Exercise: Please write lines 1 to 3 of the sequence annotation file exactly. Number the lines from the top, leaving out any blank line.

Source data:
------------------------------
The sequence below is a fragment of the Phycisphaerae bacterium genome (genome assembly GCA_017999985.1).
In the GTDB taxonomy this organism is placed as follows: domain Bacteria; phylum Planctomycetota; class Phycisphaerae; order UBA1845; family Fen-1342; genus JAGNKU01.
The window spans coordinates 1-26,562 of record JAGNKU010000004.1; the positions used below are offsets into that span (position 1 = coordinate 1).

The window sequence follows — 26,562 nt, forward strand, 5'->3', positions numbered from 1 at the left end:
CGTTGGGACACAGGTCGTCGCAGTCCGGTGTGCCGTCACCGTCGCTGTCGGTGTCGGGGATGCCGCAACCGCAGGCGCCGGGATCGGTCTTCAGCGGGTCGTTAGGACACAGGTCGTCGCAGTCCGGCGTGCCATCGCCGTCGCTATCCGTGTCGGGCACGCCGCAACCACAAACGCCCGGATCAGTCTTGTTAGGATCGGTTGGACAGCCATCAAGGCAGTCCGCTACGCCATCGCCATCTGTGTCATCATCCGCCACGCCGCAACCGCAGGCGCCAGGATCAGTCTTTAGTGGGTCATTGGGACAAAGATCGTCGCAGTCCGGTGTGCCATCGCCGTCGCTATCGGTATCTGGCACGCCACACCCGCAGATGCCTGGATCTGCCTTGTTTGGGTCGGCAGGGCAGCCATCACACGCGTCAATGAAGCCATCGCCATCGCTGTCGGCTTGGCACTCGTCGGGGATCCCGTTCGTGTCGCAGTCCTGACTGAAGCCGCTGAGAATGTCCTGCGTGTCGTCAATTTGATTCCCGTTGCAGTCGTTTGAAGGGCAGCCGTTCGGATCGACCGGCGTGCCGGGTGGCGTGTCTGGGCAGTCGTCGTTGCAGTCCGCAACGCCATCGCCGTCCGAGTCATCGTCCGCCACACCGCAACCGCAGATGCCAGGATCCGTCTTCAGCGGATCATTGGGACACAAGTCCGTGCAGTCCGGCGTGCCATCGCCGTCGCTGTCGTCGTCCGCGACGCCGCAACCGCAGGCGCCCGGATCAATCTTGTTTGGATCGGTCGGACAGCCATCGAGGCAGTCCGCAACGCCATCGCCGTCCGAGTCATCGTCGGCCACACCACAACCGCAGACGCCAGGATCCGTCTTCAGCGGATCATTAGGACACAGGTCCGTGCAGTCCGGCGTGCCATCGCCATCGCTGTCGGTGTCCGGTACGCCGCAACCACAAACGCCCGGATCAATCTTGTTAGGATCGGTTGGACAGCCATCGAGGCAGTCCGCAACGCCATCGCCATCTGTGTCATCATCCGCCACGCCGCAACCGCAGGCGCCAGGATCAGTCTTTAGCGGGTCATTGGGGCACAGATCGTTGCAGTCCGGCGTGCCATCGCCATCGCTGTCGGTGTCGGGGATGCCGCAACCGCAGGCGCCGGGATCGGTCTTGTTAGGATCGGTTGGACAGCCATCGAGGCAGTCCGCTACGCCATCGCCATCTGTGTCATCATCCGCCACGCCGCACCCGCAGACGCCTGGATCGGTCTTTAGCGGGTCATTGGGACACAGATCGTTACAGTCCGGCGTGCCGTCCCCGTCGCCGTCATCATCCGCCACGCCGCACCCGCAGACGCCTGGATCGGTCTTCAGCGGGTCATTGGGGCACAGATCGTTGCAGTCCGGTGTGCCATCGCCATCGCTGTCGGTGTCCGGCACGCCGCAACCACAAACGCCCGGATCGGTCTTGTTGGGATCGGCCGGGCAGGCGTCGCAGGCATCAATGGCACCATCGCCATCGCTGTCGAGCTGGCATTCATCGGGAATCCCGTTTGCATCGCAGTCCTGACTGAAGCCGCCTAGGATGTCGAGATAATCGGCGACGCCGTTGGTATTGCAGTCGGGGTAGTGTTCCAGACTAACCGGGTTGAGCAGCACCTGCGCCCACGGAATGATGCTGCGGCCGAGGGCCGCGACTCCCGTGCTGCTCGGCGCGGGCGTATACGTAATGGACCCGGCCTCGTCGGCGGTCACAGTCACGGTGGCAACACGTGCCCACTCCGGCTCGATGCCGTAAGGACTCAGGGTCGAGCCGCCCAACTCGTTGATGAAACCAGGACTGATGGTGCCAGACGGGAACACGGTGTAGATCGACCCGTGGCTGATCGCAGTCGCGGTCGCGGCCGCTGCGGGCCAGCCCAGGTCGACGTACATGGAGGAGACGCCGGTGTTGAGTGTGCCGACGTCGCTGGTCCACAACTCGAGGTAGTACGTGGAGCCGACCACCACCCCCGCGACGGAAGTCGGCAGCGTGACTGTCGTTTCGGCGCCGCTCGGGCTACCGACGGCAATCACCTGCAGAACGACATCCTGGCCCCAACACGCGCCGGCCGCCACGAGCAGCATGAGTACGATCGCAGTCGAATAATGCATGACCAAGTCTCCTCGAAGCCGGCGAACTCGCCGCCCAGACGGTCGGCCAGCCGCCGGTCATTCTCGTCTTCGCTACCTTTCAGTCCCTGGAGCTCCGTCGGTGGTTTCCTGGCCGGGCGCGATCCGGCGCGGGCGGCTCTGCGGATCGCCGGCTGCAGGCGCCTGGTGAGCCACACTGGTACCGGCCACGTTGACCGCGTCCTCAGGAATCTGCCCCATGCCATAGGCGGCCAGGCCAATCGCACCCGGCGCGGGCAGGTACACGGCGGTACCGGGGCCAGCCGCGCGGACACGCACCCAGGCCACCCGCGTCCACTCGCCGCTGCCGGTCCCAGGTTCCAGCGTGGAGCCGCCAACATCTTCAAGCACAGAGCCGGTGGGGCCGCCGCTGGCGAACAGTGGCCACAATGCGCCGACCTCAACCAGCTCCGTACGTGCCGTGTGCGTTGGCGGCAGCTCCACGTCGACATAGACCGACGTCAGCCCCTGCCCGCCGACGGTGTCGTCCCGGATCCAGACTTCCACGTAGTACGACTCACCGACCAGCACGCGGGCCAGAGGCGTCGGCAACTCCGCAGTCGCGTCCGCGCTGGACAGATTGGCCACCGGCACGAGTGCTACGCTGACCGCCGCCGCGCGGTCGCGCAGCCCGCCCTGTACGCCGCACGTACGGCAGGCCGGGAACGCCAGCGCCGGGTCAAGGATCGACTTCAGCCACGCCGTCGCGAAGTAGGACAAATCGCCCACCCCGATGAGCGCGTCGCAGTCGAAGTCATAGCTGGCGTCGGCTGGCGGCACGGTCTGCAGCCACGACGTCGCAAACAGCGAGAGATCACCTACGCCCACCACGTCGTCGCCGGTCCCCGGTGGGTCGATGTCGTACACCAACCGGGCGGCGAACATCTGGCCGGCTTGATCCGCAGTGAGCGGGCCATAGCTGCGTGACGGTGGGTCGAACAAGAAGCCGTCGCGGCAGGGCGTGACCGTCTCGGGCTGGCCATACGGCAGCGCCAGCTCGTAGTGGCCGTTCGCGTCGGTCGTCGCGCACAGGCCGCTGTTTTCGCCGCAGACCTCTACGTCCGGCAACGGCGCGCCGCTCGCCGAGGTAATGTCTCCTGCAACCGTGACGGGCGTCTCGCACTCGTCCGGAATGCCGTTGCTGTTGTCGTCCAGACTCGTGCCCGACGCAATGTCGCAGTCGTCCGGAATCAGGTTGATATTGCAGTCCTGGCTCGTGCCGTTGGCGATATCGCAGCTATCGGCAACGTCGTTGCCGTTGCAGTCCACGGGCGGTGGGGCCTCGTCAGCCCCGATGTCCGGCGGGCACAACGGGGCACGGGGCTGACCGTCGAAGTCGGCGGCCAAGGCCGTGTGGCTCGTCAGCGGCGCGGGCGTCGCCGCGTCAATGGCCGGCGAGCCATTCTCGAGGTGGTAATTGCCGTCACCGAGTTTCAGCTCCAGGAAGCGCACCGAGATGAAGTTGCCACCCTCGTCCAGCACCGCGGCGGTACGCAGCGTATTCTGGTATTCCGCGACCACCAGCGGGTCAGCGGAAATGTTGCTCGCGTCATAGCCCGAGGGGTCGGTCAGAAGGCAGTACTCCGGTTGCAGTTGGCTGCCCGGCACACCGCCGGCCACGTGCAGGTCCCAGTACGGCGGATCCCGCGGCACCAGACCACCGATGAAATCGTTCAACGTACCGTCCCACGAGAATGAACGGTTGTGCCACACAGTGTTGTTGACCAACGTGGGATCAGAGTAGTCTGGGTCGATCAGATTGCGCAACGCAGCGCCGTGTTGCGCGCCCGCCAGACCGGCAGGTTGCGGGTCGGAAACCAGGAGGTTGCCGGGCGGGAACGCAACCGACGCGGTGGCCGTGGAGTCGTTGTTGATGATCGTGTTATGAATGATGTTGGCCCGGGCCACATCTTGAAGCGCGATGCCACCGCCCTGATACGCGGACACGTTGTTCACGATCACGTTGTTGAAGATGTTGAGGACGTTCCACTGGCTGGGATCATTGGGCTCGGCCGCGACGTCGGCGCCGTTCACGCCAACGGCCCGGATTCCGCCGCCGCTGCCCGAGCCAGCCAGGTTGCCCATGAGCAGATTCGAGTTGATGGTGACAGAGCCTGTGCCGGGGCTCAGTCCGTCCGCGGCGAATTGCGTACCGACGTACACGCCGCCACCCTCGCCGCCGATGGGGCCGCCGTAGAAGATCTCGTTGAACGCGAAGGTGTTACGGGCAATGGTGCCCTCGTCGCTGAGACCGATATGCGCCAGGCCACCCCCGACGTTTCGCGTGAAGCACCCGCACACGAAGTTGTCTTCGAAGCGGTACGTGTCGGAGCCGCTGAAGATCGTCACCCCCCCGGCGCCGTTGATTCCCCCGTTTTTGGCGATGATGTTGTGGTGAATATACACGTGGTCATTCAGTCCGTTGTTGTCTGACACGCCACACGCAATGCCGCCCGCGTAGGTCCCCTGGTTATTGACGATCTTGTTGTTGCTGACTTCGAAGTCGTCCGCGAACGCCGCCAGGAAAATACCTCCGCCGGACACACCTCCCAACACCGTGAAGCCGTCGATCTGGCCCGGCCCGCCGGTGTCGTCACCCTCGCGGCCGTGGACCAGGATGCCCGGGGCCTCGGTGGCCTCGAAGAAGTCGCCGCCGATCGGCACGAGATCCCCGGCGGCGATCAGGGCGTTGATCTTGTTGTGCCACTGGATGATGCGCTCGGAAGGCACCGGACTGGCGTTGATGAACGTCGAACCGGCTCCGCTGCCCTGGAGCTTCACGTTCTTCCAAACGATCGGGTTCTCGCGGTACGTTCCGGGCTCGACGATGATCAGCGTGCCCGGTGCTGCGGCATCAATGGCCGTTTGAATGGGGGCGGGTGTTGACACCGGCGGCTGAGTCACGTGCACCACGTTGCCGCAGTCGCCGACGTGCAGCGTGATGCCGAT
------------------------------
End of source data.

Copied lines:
The sequence below is a fragment of the Phycisphaerae bacterium genome (genome assembly GCA_017999985.1).
In the GTDB taxonomy this organism is placed as follows: domain Bacteria; phylum Planctomycetota; class Phycisphaerae; order UBA1845; family Fen-1342; genus JAGNKU01.
The window spans coordinates 1-26,562 of record JAGNKU010000004.1; the positions used below are offsets into that span (position 1 = coordinate 1).